YEREVAN (RFE/RL)–Prime Minister Armen Darbinian said the Armenian government is striving to turn the country into a major transit state–engaging in all regional integration projects and working to upgrade the country’s overland–rail and air communication with the outside world. Darbinian told reporters on Monday that the relatively high growth rate this year coupled with extremely low inflation and much improved tax collection mean his cabinet’s policy of economic reform is on the right track.
"One of our main priorities is to transform Armenia from a regional impasse into a reliable hub guaranteeing transit of goods," Darbinian said. He said Armenia is an "active participant" in the European’s Union’s TRACECA project to build new trade routes linking Europe to Central Asia via the Caucasus–and has been working closely with Georgia and Iran on joint transport projects. "The involvement in TRACECA is highly beneficial for Armenia and our proposals to that effect have been received with great interest," he said. Darbinian submitted Yerevan’s proposals at an international conference on TRACECA held in Baku in early September.
Darbinian further announced that the Armenian and Georgian authorities are working on the "creation of a joint railway system" to facilitate regional and bilateral trade. He claimed that Tbilisi and Yerevan are seeking external funding for an idea to refurbish a highway linking Georgia’s Black Sea cost to the Armenian-Iranian border. Earlier this year–an American billionaire of Armenian origin–Kirk Kerkorian–pledged $85 million for the project–which would provide for the shortest overland link between Persian Gulf and Black Sea. The money sought will mostly go to the reconstruction of battered roads in Armenia and Georgia.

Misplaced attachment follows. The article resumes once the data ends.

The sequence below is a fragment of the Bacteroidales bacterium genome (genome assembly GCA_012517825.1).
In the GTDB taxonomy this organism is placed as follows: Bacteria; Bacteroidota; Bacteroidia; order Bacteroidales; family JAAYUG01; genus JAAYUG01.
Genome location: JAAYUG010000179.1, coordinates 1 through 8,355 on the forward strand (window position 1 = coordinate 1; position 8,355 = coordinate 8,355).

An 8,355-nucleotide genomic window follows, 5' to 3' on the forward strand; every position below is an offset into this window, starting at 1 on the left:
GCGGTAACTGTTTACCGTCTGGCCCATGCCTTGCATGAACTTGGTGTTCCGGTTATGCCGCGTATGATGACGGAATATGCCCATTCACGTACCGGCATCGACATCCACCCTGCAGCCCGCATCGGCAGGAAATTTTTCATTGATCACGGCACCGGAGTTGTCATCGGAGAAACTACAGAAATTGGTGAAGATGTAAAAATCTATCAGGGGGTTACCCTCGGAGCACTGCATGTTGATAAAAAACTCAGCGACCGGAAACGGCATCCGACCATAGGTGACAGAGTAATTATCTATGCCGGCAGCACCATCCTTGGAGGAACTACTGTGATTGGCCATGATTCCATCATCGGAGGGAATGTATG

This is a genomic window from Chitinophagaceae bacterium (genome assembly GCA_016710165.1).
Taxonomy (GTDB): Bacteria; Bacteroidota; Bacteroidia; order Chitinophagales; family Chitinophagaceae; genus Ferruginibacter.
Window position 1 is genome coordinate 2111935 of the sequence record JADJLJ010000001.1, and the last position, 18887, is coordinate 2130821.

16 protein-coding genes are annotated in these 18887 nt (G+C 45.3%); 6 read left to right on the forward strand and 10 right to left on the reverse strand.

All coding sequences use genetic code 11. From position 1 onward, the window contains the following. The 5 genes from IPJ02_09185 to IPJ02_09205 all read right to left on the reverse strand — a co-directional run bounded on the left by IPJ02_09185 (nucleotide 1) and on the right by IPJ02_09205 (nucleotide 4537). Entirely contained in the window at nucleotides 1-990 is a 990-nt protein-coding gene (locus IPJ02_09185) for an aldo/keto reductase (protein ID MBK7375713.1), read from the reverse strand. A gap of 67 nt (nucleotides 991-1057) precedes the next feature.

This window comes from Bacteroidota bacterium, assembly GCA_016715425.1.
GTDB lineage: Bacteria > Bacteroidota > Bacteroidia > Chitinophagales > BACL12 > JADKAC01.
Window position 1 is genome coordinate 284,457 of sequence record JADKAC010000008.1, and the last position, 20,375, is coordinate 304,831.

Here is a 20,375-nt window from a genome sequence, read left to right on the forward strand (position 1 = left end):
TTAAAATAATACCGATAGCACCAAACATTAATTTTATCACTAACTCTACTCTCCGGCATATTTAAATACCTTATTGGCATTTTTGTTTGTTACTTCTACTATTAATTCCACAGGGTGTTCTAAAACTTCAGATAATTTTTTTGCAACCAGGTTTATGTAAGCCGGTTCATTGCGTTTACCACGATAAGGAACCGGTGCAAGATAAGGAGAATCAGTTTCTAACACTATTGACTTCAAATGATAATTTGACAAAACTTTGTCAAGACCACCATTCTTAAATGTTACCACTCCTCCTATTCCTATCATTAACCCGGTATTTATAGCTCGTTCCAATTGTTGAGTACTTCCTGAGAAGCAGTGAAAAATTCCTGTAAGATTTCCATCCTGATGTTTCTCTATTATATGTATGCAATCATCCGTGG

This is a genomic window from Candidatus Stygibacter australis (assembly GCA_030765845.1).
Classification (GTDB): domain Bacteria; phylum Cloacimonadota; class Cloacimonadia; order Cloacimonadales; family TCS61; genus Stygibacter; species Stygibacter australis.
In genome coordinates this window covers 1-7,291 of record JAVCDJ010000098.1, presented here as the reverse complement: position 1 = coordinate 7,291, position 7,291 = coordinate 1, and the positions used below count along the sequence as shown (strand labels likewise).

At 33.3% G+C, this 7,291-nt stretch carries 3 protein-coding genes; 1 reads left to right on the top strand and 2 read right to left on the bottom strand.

Among other steps contributing to Armenia’s regional integration–the prime minister mentioned an agreement with Gazprom–Russia’s natural gas monopoly–and construction of a big cargo terminal at the Yerevan airport Zvartnots. Darbinian said a new pipeline for Russian gas supplies to run across Georgia could also be used for transit purposes in the future. Azerbaijan and Turkey–two of the four countries bordering Armenia–have been refusing to open their borders with the latter–demanding that Yerevan recognize Azeri sovereignty over Nagorno-Karabakh.
Premier Darbinian gave a "quite positive" assessment to Armenia’s economic performance in 1998–citing improved macroeconomic indicators and revenue collection and arguing that the country was kept from "financial upheavals" that have been dogging Russia. The government’s statistical data for the first nine months of the year shows a 7 percent economic growth–compared with the same period in 1997. Consumer price index was 6 percent lower than in December 1997–with the government saying that inflation will not exceed 3 percent for the whole of 1998. The period in question also saw a 42 percent rise in budget revenues from tax collection.
The government’s draft budget for 1999 projects a further 23 percent increase in tax revenues. With 78 percent of Armenia’s GDP generated by the private sector–Darbinian declared that market reforms have become "irreversible."We now need to move from extensive to effective privatization," he said.
The prime minister boasted a "very serious success" in overcoming the grave energy crisis which hit Armenia in the early 1990s. He said Armenia is currently exporting energy to Georgia and Iran–but did not give figures.
But Darbinian acknowledged that there is a long way to go before most Armenia’s–who have experienced a drastic fall in living standards since independence in 1991–can feel their benefits. He said the faster growth has only resulted in roughly 8,000 new jobs this year. He stunned reporters saying that the meager salaries of many employees in the public sector were not paid in September and October to fend off an outbreak of inflation in the wake of the Russian financial crisis. Darbinian vowed to eliminate all wage arrears by the end of the year.